Tuesday, February 23, 2010

What does binding and loosing means?

Binding And Loosing?

Q. What is binding and loosing? Is it appropriate for Christians to pray for binding and loosing? If not then what is the proper way?

A. The concept of binding and loosing comes from Matt. 16:19 and is repeated in Matt 18:18. It comes from Jewish legal terminology where something bound was forbidden and something loosed was authorized. In Matt. 16:19 it was used in reference to the disciples’ authority regarding the Kingdom. Having the Keys to the Kingdom meant Peter, and by implication the others, could in effect open it to believers and close it to unbelievers on the Lord’s behalf. They did this by preaching the gospel, so when a person heard the gospel and asked to be saved, they had the authority to promise them entry into the Kingdom.

In Matt 18:18 there was a second, related application. This one has to do with church discipline. If a person refuses to acknowledge his sin and be reconciled to a brother, the church has the authority to treat him or her like an unbeliever. The phrase “like an unbeliever” doesn’t mean the church can revoke a person’s salvation, but that after all the other steps have been followed can suspend the person from the rights of fellowship until there’s reconciliation.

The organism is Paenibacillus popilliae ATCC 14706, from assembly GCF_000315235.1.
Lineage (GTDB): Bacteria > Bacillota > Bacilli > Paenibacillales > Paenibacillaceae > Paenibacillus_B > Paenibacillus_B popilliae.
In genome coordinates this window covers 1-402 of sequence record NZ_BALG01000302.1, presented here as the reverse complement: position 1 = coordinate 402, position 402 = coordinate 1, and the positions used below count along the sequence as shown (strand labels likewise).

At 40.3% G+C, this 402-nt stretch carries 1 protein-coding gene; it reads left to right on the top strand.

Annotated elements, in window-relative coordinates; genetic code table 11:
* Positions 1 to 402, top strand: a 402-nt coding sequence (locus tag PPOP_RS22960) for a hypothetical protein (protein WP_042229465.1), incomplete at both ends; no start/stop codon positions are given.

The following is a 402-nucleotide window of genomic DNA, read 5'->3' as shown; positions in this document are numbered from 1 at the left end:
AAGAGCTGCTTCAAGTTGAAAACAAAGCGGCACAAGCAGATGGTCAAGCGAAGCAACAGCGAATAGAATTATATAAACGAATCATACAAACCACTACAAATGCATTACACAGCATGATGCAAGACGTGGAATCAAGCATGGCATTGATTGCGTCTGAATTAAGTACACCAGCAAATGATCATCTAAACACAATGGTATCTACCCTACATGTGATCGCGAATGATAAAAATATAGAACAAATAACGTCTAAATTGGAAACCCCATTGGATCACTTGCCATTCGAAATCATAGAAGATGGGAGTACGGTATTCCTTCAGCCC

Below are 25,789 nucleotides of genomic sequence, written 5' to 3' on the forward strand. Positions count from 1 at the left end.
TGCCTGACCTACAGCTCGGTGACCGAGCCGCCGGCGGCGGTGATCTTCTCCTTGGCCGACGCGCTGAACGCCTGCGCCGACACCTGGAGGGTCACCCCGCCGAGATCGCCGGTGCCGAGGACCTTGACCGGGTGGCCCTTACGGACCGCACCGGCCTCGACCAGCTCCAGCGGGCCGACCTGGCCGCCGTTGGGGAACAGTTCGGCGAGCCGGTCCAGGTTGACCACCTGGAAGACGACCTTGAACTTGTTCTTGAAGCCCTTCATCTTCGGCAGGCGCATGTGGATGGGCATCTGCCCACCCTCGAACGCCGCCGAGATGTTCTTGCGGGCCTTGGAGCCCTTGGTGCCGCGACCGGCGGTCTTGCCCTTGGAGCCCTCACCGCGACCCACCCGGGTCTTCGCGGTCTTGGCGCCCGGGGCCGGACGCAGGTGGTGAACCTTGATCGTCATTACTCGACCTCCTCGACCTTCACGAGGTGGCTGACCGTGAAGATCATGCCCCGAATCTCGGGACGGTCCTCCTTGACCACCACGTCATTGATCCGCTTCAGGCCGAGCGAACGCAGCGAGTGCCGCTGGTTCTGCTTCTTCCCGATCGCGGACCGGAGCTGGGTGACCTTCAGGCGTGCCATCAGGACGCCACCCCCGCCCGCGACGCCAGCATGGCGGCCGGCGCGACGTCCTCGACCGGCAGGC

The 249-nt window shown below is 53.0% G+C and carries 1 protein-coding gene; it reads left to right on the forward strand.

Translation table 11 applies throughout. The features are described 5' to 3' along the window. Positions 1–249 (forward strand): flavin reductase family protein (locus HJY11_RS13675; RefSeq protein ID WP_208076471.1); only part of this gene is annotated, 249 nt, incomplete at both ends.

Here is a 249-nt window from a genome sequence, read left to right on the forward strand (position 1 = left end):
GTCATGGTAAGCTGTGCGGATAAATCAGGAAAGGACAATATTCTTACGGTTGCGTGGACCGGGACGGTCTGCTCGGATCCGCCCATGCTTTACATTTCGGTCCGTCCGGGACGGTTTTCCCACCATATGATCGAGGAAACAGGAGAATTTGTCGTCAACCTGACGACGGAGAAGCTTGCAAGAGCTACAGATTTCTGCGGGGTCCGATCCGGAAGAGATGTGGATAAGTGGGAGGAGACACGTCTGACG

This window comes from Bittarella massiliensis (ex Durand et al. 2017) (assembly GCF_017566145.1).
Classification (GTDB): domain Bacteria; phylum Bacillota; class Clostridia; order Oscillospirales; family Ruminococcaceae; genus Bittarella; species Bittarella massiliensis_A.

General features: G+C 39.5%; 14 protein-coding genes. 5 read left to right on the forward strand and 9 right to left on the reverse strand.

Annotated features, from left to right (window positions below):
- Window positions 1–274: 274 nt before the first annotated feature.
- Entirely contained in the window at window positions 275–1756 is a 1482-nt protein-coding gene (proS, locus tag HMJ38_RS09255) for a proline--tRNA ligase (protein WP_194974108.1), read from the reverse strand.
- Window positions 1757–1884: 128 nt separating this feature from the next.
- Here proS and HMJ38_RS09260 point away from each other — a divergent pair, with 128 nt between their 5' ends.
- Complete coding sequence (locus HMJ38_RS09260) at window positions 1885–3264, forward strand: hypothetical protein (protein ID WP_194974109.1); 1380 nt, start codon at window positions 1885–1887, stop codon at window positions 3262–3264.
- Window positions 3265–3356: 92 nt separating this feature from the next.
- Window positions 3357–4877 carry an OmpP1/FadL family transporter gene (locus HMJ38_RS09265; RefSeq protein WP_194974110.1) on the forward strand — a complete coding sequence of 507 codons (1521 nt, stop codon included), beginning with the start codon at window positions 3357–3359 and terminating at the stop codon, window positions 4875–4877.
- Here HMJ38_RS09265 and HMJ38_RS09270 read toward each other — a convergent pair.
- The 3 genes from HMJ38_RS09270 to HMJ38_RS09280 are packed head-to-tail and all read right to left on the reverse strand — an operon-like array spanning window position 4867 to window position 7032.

The Bible never refers to binding and loosing in the context of spiritual warfare. While believers do have authority over evil spirits in the Lord’s name (Luke 10:17), it doesn’t come from these verses, and to use “binding and loosing” in this context is a misapplication of Scripture. Paul demonstrated the proper way to deal with evil spirits in others when he said, “In the name of Jesus Christ I command you to come out of her.” (Acts 16:18) And in personal matters James 4:7 says, “Resist the devil and he will flee from you.” 2 Cor. 10:3-5 also outlines personal application.

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